ARL Responds to White House RFI on Public Access to Scholarly Publications (Full Text)
Update: Harvard U. has also posted their responses to the RFI
The Association of Research Libraries (ARL) has responded to eight questions from The White House that are found in the “Public Access to Peer-Reviewed Scholarly Publications Resulting from Federally Funded Research” RFI.
The responses were sent on January 8, 2012.
From the ARL Web Site:
Enhancing public access to federally funded research results is a priority for ARL and its member libraries because such policies are integrally tied to and support the mission of higher education and scholarship. ARL believes that extending and enhancing public access policies to federally funded research to other science and technology agencies will drive scientific discovery and innovation, and promote economic growth. Extending enhanced public access policies to other federal agencies is long overdue.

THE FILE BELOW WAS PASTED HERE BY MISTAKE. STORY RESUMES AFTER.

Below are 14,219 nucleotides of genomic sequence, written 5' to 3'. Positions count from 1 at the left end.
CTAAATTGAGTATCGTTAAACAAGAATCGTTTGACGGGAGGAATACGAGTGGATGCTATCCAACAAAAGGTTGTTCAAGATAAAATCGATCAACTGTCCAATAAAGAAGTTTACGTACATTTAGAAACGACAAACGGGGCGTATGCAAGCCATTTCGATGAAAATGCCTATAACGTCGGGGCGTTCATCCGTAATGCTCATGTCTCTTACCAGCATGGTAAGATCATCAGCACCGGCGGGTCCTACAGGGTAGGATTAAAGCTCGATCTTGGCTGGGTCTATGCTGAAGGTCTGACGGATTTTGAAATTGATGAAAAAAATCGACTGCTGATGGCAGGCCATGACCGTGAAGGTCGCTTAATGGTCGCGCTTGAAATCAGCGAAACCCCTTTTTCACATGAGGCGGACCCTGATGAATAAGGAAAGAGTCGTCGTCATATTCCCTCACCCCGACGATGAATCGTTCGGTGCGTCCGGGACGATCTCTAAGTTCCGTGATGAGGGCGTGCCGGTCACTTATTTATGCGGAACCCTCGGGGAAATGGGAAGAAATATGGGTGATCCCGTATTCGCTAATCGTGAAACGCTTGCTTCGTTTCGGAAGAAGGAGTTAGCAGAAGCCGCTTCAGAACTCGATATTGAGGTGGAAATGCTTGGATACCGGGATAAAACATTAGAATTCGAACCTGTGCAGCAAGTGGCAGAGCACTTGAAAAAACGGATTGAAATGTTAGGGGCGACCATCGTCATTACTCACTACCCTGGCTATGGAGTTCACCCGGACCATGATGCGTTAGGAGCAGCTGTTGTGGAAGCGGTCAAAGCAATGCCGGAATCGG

From the Response to Question 1:
There are deep linkages between openly accessible federally funded, peer-reviewed research literature and scientific productivity. Research has shown that open access to research literature provides many benefits to science and discovery. For example, it expands the use of research papers, thus increasing citations and the ability to build on the work of others. Previous studies of over a dozen disciplines have shown that open access articles are cited 50–250% more often that those behind subscription barriers (http://opcit.eprints.org/oacitation-biblio.html). Reproducibility and building on the work of others are integral to science, and they are also necessities in this new budget environment.
About Gary Price
Gary Price (firstname.lastname@example.org) is a librarian, writer, consultant, and frequent conference speaker based in the Washington D.C. metro area. He earned his MLIS degree from Wayne State University in Detroit. Price has won several awards including the SLA Innovations in Technology Award and Alumnus of the Year from the Wayne St. University Library and Information Science Program. From 2006-2009 he was Director of Online Information Services at Ask.com. Gary is also the co-founder of infoDJ an innovation research consultancy supporting corporate product and business model teams with just-in-time fact and insight finding.